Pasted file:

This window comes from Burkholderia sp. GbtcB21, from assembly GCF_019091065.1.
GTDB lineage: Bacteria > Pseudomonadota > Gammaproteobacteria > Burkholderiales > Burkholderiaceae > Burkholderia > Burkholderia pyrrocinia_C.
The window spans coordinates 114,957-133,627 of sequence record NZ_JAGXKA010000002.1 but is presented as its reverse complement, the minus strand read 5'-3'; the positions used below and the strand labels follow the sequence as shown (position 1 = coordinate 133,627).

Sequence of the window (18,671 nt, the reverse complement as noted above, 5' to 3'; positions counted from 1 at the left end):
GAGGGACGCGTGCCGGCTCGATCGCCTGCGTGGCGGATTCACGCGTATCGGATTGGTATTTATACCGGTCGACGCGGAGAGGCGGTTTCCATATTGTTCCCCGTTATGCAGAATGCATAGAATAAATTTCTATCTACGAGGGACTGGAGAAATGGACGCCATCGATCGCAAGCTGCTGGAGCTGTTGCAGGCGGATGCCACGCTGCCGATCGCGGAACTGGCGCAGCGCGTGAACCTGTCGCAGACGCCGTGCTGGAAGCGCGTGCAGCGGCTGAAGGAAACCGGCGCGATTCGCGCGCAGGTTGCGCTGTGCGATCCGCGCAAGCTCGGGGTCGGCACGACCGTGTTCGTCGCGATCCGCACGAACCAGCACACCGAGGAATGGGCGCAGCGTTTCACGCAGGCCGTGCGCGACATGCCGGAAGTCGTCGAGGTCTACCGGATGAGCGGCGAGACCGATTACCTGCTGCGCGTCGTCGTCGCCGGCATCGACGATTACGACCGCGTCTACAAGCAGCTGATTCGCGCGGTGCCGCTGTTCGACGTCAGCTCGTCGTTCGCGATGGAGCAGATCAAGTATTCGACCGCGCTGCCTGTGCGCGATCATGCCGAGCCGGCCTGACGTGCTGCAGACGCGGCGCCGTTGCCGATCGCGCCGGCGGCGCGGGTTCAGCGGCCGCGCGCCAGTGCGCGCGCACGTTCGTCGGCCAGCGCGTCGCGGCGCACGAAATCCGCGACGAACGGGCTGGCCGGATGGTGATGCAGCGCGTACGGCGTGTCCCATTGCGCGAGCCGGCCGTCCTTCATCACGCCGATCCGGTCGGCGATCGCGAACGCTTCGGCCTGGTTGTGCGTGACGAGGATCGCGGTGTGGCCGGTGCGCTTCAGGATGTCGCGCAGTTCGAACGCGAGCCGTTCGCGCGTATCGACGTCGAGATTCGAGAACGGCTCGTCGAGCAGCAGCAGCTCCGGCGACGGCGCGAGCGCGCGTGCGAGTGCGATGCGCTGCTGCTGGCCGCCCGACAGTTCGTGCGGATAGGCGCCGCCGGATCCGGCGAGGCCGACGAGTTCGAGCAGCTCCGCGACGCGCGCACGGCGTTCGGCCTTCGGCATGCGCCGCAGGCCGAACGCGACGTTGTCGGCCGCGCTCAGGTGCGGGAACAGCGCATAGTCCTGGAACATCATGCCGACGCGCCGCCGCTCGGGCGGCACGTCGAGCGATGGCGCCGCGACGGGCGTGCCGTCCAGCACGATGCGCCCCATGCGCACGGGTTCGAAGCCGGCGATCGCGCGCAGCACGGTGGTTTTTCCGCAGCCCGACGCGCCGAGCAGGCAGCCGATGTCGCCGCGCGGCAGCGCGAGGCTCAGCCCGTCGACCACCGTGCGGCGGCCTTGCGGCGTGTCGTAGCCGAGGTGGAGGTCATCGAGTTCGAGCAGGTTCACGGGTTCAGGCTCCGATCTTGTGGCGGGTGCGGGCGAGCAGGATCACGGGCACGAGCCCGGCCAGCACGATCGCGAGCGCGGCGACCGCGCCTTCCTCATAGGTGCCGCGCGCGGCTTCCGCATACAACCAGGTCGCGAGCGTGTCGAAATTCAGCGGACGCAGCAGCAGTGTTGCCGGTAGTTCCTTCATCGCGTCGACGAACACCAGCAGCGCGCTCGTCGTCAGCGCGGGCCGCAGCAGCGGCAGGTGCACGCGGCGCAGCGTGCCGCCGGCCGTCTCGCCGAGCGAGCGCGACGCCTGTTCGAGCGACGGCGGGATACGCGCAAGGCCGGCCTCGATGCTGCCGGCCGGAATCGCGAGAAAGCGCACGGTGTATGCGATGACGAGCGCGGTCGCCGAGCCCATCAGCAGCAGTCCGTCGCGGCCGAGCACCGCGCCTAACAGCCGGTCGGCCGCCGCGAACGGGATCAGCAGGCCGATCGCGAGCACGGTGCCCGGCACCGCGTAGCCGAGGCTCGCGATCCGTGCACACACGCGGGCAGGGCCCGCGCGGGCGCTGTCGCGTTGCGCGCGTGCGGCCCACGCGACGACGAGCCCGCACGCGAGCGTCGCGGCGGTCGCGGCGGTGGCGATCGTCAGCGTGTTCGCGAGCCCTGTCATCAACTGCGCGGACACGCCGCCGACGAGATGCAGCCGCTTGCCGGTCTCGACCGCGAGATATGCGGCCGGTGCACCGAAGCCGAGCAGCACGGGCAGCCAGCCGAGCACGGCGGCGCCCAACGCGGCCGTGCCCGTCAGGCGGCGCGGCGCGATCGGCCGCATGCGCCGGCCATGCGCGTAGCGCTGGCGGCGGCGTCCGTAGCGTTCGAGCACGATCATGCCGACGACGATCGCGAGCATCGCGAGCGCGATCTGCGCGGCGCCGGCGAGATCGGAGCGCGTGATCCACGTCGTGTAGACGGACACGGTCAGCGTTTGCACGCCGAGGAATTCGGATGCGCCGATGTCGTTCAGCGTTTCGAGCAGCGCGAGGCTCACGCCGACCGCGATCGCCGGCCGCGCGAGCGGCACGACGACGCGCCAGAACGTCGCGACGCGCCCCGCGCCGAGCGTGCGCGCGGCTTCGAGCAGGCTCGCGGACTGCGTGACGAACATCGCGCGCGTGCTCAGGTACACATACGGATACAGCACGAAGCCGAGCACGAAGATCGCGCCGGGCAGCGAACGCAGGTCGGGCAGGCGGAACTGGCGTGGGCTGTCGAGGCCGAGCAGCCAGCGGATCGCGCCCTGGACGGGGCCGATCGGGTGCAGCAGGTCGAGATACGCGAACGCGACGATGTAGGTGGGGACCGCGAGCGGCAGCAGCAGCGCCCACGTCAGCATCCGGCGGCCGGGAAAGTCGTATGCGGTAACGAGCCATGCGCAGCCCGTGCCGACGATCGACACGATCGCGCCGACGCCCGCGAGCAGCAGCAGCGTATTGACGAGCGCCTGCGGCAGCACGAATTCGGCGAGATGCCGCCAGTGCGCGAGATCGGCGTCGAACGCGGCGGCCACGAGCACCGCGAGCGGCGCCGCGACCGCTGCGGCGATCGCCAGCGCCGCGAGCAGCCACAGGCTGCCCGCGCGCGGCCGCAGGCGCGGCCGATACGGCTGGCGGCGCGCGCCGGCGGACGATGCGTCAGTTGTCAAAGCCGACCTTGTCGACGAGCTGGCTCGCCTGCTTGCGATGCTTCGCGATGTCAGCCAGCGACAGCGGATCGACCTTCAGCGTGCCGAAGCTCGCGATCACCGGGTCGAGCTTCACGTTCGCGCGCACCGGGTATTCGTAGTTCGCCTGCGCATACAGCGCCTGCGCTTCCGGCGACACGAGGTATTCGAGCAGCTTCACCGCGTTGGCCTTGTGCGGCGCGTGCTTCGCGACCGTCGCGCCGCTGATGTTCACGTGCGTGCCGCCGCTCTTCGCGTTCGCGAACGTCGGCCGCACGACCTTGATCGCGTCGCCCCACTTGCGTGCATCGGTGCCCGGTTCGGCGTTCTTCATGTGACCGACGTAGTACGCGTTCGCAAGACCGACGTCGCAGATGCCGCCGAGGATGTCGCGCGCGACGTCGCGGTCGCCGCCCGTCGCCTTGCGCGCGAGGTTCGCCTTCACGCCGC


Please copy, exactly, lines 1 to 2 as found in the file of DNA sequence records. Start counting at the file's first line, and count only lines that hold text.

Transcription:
This window comes from Burkholderia sp. GbtcB21, from assembly GCF_019091065.1.
GTDB lineage: Bacteria > Pseudomonadota > Gammaproteobacteria > Burkholderiales > Burkholderiaceae > Burkholderia > Burkholderia pyrrocinia_C.